Hair, There and Everywhere

J.K. Rowling’s The Casual Vacancy could be banned in India if Sikhs are truly affronted by her words. It is all about the teasing of Sukhvinder, a surgeon’s daughter in the novel and the reference to her as a “hairy man-woman” and “mustachioed yet large-mammaried”.

Avtar Singh Makkar, head of India’s Shiromani Gurdwara Parbandhak Committee, told the Daily Telegraph that Rowling’s negative descriptions were “a slur on the Sikh community”. He is additionally quoted as saying, “Even if the author had chosen to describe the female Sikh character’s physical traits, there was no need for her to use provocative language, questioning her gender. This is condemnable.” A representative for J.K. Rowling’s publishers Hachette, however, has been quick to point out that the offending remarks in the book were made by Sukhvinder’s bully. So will the explanation be enough to calm the waters?

I’m not wading into the fray. I do want to talk about female facial hair in Indian women, though. (My protagonist in my newly completed young adult novel suffers terribly for being a hairy Indian girl among hairless British friends.) See, the thing is, Indian women can turn quite prickly and defensive on the subject, particularly when broached by someone without facial (or body) hair. In fact, to put it simply:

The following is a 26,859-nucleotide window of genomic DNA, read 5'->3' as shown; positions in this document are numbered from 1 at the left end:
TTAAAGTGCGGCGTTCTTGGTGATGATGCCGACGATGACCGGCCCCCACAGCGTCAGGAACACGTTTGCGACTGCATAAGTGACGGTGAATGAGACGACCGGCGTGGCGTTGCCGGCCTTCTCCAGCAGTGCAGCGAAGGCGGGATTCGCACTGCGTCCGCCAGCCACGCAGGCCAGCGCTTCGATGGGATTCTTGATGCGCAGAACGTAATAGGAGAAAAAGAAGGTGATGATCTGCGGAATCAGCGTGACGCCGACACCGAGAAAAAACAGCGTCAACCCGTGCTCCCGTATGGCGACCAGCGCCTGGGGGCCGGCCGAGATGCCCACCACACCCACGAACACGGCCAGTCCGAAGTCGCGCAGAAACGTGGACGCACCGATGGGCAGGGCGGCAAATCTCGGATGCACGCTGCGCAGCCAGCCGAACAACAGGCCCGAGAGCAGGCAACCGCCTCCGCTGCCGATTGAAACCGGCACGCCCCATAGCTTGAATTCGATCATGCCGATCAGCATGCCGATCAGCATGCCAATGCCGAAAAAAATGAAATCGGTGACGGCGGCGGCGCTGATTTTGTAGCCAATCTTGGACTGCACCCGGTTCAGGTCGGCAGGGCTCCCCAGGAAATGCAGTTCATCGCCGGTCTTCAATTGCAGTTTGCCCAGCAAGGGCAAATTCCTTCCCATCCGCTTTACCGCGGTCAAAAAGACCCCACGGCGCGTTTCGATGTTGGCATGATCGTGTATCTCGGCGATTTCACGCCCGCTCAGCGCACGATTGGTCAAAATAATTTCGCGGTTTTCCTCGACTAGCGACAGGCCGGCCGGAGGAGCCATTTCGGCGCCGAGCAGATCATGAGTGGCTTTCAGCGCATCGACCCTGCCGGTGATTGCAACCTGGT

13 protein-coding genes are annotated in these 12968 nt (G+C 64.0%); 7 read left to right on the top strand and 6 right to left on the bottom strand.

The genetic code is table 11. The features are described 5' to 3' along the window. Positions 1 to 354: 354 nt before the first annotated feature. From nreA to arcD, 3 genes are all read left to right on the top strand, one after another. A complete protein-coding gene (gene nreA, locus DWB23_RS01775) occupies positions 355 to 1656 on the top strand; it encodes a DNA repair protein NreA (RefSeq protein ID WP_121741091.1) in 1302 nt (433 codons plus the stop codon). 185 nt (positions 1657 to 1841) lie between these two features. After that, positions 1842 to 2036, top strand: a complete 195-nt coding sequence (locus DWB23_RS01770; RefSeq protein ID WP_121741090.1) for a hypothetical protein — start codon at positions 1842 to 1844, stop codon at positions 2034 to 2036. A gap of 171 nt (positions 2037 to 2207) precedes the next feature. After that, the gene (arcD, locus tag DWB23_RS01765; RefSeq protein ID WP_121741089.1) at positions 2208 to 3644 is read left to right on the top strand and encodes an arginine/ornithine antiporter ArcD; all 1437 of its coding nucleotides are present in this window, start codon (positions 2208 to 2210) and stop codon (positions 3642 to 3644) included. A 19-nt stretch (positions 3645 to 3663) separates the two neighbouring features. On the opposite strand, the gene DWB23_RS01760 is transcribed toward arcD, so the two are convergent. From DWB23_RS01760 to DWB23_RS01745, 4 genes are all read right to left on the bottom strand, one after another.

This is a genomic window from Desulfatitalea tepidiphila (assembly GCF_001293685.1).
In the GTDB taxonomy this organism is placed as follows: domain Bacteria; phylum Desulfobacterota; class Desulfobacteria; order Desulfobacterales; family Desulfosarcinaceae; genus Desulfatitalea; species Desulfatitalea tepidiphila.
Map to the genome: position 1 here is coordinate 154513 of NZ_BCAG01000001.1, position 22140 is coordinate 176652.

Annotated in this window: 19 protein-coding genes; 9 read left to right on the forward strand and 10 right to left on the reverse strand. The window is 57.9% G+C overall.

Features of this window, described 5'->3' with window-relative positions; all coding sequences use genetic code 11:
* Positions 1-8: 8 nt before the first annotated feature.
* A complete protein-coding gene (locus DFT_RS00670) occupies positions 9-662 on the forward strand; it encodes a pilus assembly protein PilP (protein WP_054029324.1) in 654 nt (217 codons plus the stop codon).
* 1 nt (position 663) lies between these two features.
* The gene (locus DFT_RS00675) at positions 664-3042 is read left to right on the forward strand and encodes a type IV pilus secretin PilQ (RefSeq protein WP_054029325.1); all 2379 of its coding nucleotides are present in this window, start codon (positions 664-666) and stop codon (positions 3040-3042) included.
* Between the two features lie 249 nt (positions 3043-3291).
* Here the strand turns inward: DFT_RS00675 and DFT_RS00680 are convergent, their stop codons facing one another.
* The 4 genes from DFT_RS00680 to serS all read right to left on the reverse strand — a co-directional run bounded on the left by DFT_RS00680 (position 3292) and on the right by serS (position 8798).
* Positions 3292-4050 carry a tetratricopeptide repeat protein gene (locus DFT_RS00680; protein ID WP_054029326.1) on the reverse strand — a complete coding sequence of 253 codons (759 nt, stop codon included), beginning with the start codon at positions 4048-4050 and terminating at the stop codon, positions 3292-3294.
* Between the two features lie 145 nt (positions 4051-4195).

1. We Asian (Indian, that is) women know all about body hair
  2.  In fact, we’ve probably known all about it from about the age of seven.
    1. Knowing about it doesn’t mean that we are happy about it. Our smiles for the world mean something entirely different.
    2. In fact, it would be rare to find an Indian girl smiling over her discovery of chin hair (or worse).
  3. Mothers and grandmothers tend to ignore the problem. Their remedy of a paste of chickpea flour mixed with milk and a pinch of turmeric and sandalwood or rosewater as a traditional rub on the skin, will only go so far. If you never believed in fairies, you won’t believe in this, either.
  4. It sucks that mothers and grandmothers were never as hairy. They smugly claim they grew up in more enlightened times when women used herbal products, not chemicals in soaps and shampoos.
  5. The only sympathy you can therefore expect from mothers and grandmothers is, “Yes, you are (incredibly) hairy, but look what lovely thick, long, sleek and silky head hair God gave you.”

Laser treatment is a risky option for many Indian women. Something to do with our high levels of pigmentation. Basically the original no win situation. So in the meanwhile, we bravely trudge to Sweetie’s Hair and Beauty Parlour, Threading, Expert, Appointments Not Always Necessary, once a fortnight – oh, okay, every single week.

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